Landlord Claims: Not All Administrative Expense Claims Are Equal

In re Davenport Beverage Corp., 505 B.R. 374 (Bankr. D. Mass. 2014)

A commercial landlord asked the bankruptcy court to allow its administrative expense claim in a chapter 11 case. The lease was deemed rejected while the bankruptcy case was pending, and the court’s decision turned in part on whether the expenses arose prior to or after rejection.

This case highlights the distinction between (1) administrative expense claims relating to timely performance of a debtor’s obligations prior to assumption or rejection of a lease under Section 365(d)(3) of the Bankruptcy Code, and (2) claims relating to the expenses of administration of the estate under Section 503(b)(1)(A).

In particular, Section 503(b)(1)(A) provides that administrative expenses include “the actual, necessary costs and expenses of the estate,” while Section 365(d)(3) provides (emphasis added):

The trustee shall timely perform all the obligations of the debtor, except those specified in Section 365(b)(2) [relating to insolvency, etc.], arising from and after the order for relief under any unexpired lease of nonresidential real property, until such lease is assumed or rejected, notwithstanding section 503(b)(1) of this title.

The court appeared to be miffed by the fact that both the landlord and the debtor demonstrated “a shocking lack of fidelity to positions taken on the record” in that both parties did a flip-flop on whether the lease had been terminated prepetition. This was aggravated by the fact that they “appeared to have forgotten” a joint motion to extend time to assume or reject the lease, which the court denied as being too late, with the result that court found that the lease was deemed rejected as a matter of law 120 days after the case was filed.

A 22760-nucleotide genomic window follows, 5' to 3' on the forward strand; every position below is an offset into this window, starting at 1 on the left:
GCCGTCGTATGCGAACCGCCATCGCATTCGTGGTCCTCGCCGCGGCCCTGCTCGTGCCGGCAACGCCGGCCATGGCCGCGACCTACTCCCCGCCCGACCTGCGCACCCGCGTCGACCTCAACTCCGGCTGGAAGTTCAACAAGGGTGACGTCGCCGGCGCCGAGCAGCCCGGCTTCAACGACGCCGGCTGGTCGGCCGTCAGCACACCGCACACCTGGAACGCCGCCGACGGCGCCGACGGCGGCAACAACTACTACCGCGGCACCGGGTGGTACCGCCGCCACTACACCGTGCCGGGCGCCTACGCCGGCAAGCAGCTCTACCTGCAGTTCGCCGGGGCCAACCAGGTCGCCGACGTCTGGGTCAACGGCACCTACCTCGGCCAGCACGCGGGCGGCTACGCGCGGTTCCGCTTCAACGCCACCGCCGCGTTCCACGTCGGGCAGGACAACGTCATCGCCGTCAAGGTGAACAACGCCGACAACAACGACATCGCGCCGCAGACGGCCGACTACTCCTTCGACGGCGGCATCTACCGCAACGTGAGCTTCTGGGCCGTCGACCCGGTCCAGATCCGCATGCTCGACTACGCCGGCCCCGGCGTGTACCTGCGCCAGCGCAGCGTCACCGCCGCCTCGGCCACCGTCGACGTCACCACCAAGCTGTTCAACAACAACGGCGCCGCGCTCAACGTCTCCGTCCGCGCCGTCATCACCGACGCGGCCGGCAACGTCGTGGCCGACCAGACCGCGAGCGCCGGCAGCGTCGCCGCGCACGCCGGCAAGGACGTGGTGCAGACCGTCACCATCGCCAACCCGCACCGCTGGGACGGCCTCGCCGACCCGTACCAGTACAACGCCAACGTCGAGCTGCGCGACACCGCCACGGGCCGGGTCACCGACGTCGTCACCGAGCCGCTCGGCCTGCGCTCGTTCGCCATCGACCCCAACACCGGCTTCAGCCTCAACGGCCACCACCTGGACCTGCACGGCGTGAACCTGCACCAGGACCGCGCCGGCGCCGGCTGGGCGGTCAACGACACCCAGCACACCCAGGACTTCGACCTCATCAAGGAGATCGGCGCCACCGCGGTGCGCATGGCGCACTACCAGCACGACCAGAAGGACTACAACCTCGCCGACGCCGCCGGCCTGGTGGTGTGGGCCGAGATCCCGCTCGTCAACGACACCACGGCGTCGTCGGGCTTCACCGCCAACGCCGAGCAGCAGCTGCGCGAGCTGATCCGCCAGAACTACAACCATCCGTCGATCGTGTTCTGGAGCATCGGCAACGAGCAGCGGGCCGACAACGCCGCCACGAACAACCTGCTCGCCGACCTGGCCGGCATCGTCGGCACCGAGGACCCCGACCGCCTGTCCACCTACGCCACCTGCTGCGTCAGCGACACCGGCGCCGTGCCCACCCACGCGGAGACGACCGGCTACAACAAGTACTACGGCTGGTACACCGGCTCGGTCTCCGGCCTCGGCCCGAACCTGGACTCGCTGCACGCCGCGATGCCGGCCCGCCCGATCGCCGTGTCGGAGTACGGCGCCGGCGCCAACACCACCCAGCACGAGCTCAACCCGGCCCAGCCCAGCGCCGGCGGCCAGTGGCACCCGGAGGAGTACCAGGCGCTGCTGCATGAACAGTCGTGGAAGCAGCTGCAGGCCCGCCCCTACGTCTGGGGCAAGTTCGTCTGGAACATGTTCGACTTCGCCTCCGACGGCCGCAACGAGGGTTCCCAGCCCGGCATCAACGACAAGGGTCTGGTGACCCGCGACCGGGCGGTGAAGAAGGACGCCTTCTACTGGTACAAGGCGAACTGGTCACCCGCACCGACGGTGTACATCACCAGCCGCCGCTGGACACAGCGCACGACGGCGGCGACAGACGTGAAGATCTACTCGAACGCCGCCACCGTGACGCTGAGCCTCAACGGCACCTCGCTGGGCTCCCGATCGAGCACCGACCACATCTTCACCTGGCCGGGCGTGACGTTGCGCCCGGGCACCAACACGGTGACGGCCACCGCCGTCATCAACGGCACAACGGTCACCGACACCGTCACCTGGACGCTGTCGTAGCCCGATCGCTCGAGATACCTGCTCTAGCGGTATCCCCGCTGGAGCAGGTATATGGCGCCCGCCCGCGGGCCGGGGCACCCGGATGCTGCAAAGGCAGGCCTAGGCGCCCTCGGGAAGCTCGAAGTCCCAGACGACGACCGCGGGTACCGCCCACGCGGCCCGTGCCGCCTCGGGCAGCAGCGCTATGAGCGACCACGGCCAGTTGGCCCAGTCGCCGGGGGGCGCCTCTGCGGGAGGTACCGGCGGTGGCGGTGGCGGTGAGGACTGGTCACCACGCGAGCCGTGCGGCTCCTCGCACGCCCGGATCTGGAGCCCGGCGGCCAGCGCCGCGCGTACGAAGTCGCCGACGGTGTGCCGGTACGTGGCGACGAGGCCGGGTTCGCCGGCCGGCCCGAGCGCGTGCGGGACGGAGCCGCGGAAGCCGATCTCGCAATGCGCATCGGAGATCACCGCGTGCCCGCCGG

Thus, “[t]he parties’ bickering over whether or when the lease was rejected (totally oblivious to my prior ruling) and what is the proper measure of §502(b)(6) [rejection] damages is nothing more than a side show.” Instead, the proper analysis was whether the late charges, repairs and maintenance costs, and attorneys’ fees should be accorded administrative expense status, which in turn required consideration of the extent to which the claims arose before or after the deemed rejection date.

Turning first to claims under Section 365 relating to the period between the bankruptcy filing and deemed rejection of the lease, the court concluded that the reference to requiring performance of all lease obligations “notwithstanding section 503(b)(1)” had the effect of (1) eliminating the requirement for an order authorizing payment, (2) eliminating the need to show that the bankruptcy estate benefited from the expense, and (3) allowing landlords to assert claims based on the terms of the lease, as opposed to establishing the value of the benefit to the estate.